On April 21, the UK luxury fashion company, Mulberry, announced the launch of a global pricing alignment strategy to ensure customers — no matter where they shop in the world — will pay the same price. The new policy will roll out for only the brand’s leather goods category, which accounts for approximately 90% of Mulberry’s revenue, with its remaining product lines to follow. Global pricing will be achieved by matching international prices with the brand’s UK prices, though each region’s pricing will be inclusive of any local sales taxes or duties.
This is not the first time Mulberry has flirted with global pricing. According to Thierry Andretta, Mulberry’s CEO, results from two previous trials (one with Acne Studios last year, another with the M Collection earlier this year) were positive, which encouraged the company to officially roll out the program now.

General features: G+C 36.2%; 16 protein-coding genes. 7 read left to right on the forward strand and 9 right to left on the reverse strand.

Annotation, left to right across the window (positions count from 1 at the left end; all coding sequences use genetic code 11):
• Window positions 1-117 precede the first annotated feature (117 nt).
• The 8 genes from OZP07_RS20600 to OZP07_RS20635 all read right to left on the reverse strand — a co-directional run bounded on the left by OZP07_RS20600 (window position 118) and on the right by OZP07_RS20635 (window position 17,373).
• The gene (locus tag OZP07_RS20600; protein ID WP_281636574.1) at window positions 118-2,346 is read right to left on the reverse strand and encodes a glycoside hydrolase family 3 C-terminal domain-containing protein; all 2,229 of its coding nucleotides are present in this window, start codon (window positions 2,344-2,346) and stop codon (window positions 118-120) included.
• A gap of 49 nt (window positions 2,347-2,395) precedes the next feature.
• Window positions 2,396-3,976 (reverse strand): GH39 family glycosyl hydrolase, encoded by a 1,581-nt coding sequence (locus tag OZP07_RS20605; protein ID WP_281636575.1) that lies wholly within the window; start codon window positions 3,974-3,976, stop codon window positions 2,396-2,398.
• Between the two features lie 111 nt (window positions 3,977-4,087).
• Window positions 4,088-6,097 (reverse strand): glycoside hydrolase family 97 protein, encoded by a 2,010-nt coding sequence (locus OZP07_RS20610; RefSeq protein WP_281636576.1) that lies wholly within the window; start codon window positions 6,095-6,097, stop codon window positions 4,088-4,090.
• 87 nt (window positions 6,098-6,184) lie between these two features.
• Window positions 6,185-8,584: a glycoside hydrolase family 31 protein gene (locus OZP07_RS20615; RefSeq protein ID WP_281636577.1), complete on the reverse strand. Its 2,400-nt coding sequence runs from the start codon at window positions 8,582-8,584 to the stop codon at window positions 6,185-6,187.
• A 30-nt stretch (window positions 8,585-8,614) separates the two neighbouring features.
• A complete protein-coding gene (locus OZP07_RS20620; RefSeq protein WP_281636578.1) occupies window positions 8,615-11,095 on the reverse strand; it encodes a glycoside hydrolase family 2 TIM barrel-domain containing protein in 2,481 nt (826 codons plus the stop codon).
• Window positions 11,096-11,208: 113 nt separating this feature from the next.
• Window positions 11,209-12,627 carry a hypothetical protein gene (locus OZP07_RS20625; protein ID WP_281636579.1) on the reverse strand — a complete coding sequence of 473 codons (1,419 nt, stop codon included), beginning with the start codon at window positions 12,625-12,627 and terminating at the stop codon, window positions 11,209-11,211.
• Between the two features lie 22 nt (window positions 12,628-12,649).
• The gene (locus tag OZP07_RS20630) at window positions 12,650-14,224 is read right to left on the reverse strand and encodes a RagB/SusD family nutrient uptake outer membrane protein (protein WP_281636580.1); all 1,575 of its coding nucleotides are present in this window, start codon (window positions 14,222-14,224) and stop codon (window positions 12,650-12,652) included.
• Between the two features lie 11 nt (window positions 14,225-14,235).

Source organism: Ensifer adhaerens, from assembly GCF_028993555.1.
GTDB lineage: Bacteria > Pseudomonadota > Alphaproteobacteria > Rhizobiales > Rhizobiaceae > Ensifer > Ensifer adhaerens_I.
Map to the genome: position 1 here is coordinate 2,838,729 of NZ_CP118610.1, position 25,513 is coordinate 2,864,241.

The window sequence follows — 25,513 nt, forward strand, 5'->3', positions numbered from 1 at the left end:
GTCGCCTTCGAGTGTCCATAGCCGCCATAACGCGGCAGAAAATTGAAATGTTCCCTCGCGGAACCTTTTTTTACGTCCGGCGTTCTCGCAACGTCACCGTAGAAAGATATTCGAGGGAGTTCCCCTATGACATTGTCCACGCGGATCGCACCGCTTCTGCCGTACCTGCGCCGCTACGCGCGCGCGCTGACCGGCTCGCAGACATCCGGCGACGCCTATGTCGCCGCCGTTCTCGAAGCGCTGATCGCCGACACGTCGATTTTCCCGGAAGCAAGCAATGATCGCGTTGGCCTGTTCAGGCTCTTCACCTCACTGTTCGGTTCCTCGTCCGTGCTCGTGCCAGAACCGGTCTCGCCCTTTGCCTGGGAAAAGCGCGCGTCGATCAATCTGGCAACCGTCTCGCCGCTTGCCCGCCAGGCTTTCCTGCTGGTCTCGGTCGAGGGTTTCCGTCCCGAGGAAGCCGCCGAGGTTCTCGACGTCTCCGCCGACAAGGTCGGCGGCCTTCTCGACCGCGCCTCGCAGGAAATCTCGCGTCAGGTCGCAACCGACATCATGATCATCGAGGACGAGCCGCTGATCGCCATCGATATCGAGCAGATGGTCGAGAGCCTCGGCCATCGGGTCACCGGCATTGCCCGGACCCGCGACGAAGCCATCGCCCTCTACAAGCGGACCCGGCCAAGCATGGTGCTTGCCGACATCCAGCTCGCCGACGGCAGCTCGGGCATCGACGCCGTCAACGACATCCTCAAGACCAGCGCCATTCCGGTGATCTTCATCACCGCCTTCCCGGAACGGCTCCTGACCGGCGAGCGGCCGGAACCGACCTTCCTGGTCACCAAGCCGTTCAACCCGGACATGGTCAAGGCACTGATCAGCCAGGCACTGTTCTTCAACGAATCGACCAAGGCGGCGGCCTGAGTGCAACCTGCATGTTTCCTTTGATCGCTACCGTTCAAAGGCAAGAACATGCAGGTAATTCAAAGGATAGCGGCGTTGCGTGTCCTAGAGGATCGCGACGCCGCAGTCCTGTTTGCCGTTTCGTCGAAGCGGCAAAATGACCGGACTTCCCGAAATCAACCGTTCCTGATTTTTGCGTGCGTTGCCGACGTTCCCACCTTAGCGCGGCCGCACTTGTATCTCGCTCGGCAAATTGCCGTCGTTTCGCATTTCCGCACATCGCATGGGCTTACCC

This is definitely a smart strategy for brands to survive the ongoing COVID-19 crisis. As more and more consumers shop online, global pricing will boost brand transparency that’s much needed in this new digital norm. This will also help give the brand a leg up in the recovering China market. As the global price gap being one of the biggest motivations for Chinese consumers to travel to Europe to shop — and now with the halt of non-essential international travel — Mulberry’s global pricing alignment will only incentivize Chinese shoppers to purchase more feverishly domestically. Will this be an inevitable industry trend? Will more luxury brands consider this approach to survive the ongoing crisis? And how will it change travel retail and duty-free stores? Given all of these uncertainties, we shall see if more brands will consider taking this novel approach.
The Jing Take reports on a leading piece of news while presenting our editorial team’s analysis of its key implications for the luxury industry. In this recurring column, we analyze everything from product drops and mergers to heated debates that sprout up on Chinese social media.